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December 2015

13 Winners Announced at Second Annual GRaSP Day

Grasp Student Poster Presentation 2015
Tamara Al-Rawwad discusses her poster "SMART Cougars: Reducing the Stigma of Mental Health Issues, Substance Abuse, and HIV/AIDS" during the poster presentations at the 2nd annual GRaSP day. 

The second annual Graduate Research and Scholarship Projects (GRaSP) day took place on Friday, October 30, 2015. GRaSP day showcased the research-related activities of graduate students to the wider campus community. Eleven awardees and two honorable mentions were recognized at the awards reception. The winners were chosen by the judges from four major categories: demonstrations and performances, talks, publications, and posters. Each category awarded a first place and runners-up award.  Additionally, a People’s Choice Award was presented to the best participant from each category as chosen by attendees.

Grasp Student Allison Dovi with Dmitri Litvinov and Provost Paula Myrick Short
GRaSP participant Allison Dovi won the people's choice award for the talks category. Pictured with Provost Paula Myrick Short (left) and Dean of the Graduate School Dmitri Litvinov (right).

Students were awarded as follows:

Demonstrations and Performances Category: 

First Place: Rob Kimbro 
Runner-Up: Eamon Carmody 
People's Choice Award: Eamon Carmody 

GRaSP Talks Category:  
First Place: Mark Chen 
Runner-Up: Simon Stolarczyk 
People's Choice Award: Allison Dovi 
 
Posters Category:
First Place: Jakaria Mostafa 
Runner-Up: Ruta Sawant 
People's Choice Award: Santosh Suryavanshi 
 
Publications Category:
First Place:  Panagiotis Moutafis 
Runner-Up:  Maxim Paci 
Honorable Mention:  Hila Roshanravan 
Honorable Mention:  Kyoung Yong Kim 

Doctoral Student Wins Young Investigator Award at Affinity 2015

  andrew paterson 
  Young Investigator Award winner Andrew Paterson

At a conference for the International Society for Molecular Recognition, Andrew Paterson won the Young Investigator Award for his work on improving the sensitivity of point-of-care and over-the-counter rapid medical diagnostic tests. A chemical engineering doctoral student in the Cullen College of Engineering, he presented his research at the conference in Puerto Vallarta in September.

Paterson’s work centers on using nanophosphors to detect certain biomarkers. By utilizing these light-emitting nanoparticles, he created a smartphone device which utilizes the phone’s camera to create a test which provides more reliable results than similar rapid diagnostic tests. With this innovation, the team hopes to begin refining a test for dengue fever using funding from the Centers for Disease Control and Prevention Dengue Branch in Puerto Rico.

AIA Houston Names Susan Rogers Educator of the Year

Associate Professor in the Gerald D. Hines College of Architecture Susan Rogers was recognized as AIA Houston’s Educator of the Year. Her work as director of the Community Design Resource Center promotes design solutions which benefit Houston residents living in areas in need of revitalization.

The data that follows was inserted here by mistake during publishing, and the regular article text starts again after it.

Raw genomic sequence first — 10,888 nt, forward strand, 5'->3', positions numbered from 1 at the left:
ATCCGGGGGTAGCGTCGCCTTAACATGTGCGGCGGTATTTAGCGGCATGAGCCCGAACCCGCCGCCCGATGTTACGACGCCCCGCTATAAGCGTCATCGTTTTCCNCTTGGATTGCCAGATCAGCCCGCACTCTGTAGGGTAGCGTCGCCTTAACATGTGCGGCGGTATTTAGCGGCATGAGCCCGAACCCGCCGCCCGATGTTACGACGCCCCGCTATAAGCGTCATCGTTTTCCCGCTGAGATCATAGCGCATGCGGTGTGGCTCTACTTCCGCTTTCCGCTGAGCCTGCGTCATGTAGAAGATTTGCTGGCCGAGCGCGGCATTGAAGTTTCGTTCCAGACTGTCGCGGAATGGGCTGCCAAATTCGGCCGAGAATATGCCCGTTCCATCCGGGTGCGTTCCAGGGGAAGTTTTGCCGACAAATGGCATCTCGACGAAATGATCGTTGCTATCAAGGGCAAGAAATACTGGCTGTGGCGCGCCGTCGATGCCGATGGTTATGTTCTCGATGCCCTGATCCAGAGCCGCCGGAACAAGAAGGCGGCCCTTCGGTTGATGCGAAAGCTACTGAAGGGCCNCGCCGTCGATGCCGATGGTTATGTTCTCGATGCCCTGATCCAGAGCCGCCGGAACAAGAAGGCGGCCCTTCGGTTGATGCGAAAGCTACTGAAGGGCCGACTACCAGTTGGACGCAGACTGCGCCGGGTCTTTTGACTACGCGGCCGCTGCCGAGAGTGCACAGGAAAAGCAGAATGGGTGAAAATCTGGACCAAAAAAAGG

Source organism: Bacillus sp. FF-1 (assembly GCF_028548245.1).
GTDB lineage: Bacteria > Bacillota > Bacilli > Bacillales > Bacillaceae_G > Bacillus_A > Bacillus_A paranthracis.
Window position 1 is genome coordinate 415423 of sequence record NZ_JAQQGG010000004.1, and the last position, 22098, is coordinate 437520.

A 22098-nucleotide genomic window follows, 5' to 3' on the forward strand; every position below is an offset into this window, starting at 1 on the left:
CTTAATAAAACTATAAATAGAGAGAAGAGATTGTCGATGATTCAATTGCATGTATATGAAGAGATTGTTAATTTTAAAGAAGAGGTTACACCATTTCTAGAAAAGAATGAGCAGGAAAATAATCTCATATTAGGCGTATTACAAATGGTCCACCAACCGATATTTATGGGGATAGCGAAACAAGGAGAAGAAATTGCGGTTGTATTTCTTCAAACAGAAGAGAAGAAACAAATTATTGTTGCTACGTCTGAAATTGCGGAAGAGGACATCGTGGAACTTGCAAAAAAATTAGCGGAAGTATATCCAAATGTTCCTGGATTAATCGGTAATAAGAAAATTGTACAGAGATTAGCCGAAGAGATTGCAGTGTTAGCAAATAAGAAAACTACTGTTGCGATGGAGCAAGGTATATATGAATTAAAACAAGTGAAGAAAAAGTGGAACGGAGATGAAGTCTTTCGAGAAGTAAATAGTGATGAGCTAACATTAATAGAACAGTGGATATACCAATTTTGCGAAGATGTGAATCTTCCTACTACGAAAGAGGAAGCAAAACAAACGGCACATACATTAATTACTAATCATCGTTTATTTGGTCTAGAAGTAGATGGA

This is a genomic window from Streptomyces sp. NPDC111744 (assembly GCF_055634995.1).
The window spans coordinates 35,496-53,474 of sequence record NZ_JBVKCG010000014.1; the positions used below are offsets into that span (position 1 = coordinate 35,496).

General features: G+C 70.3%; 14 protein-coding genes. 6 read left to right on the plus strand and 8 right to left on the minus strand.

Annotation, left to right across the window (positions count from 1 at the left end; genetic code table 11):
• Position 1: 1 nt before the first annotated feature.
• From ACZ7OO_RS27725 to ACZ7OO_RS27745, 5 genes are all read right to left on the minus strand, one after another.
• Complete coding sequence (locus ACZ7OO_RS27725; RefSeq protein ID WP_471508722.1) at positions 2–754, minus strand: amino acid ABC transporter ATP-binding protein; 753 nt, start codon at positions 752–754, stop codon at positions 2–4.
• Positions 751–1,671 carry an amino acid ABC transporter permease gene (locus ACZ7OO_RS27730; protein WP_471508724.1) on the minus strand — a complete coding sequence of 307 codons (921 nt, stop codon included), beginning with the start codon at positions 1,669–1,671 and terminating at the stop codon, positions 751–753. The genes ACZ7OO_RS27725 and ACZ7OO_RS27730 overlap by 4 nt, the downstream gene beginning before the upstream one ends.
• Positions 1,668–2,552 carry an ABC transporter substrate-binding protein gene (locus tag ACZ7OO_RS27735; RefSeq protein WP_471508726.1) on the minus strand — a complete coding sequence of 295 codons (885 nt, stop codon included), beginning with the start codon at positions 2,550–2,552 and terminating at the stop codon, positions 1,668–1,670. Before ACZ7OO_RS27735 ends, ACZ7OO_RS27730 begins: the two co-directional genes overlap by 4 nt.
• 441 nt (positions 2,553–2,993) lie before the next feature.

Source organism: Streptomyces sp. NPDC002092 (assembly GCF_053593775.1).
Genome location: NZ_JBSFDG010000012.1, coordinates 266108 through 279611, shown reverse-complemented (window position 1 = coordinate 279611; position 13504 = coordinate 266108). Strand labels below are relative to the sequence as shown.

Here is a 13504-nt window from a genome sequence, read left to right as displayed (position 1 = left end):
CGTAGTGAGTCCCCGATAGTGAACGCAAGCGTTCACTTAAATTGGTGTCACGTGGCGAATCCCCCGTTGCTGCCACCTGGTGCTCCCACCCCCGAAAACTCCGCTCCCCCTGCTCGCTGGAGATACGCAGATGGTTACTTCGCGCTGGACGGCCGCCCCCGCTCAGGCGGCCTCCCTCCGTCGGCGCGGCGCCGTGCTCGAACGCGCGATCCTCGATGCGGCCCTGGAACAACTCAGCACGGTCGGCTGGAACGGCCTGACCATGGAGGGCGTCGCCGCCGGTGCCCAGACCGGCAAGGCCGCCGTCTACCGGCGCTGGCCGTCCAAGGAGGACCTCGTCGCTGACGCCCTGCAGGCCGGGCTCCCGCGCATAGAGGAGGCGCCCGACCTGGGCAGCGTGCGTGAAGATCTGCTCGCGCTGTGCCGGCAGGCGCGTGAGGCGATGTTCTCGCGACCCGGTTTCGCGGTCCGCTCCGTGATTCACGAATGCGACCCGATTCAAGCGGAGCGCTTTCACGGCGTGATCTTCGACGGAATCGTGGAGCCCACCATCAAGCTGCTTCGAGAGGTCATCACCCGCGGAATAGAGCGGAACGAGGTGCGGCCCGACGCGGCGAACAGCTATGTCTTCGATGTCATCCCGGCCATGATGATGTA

This is the third year that a recipient of the Educator of the Year award has been chosen from the College of Architecture.

susan rogers   
AIA Houston's Educator of the Year Susan Rogers (left) with students.   

Researchers Develop New Compound for Use in Solid-State Lasers

Department of Chemistry researchers P. Shiv Halasyamani, Hongwei Yu, and Weiguo Zhang have recently synthesized a new compound nicknamed BZBP which could have potential use in a deep-ultraviolet solid-state laser.

Currently, the main compound used in deep-ultraviolet solid-state lasers is extremely toxic due to the presence of beryllium. The compound developed by researchers Halasyamani, Yu, and Zhang lacks beryllium and therefore makes it a much safer option for use.

The use of a deep-ultraviolet solid-state laser has widespread applications, including the etching of computer chips. Currently, this process is done with a gas laser, which is difficult to calibrate and can break down much more easily than its solid-state counterpart.

solid state lasers
P. Shiv Halasyamani (center) with researchers Weiguo Zhang (left) and Hongwei Yu (right) in the crystal-growth facility. 

Working with researchers at Northwestern University, the work on the BZBP compound was funded by the National Science Foundation and the Welch Foundation.

College of Education Receives a $34 Million Teacher Prep Grant from the Gates Foundation

The College of Education recently received a grant from the Bill and Melinda Gates Foundation aimed at forming five Teacher Preparation Transformation Centers. This grant hopes to unite higher education institutions, teacher-preparation providers and K-12 school systems.

The College of Education will participate in a consortium of six universities and their local K-12 school systems hoping to transform educator preparation. The participating institutions include Texas Tech University & Lubbock ISD, Southern Methodist University & Dallas ISD, University of Houston & Houston ISD, Southeastern Louisiana University & Ascension/St. Charles Parish Schools, Jackson State University & Jackson Public Schools, and University of Memphis & Shelby County Schools.

"We know that having an excellent teacher is critical to a student’s success, but there is still much to learn about how to best prepare teacher-candidates to be successful in the classroom," said Vicki Phillips, director of College Ready Education at the Gates Foundation. "We’re excited to fund these new Teacher Preparation Transformation Centers so that together, we can better understand which practices are the most effective in preparing new teachers.”

bill and melinda gates foundation logo 
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Paula Myrick Short, Provost | provost@uh.edu | 832.842.0550 | uh.edu/provost
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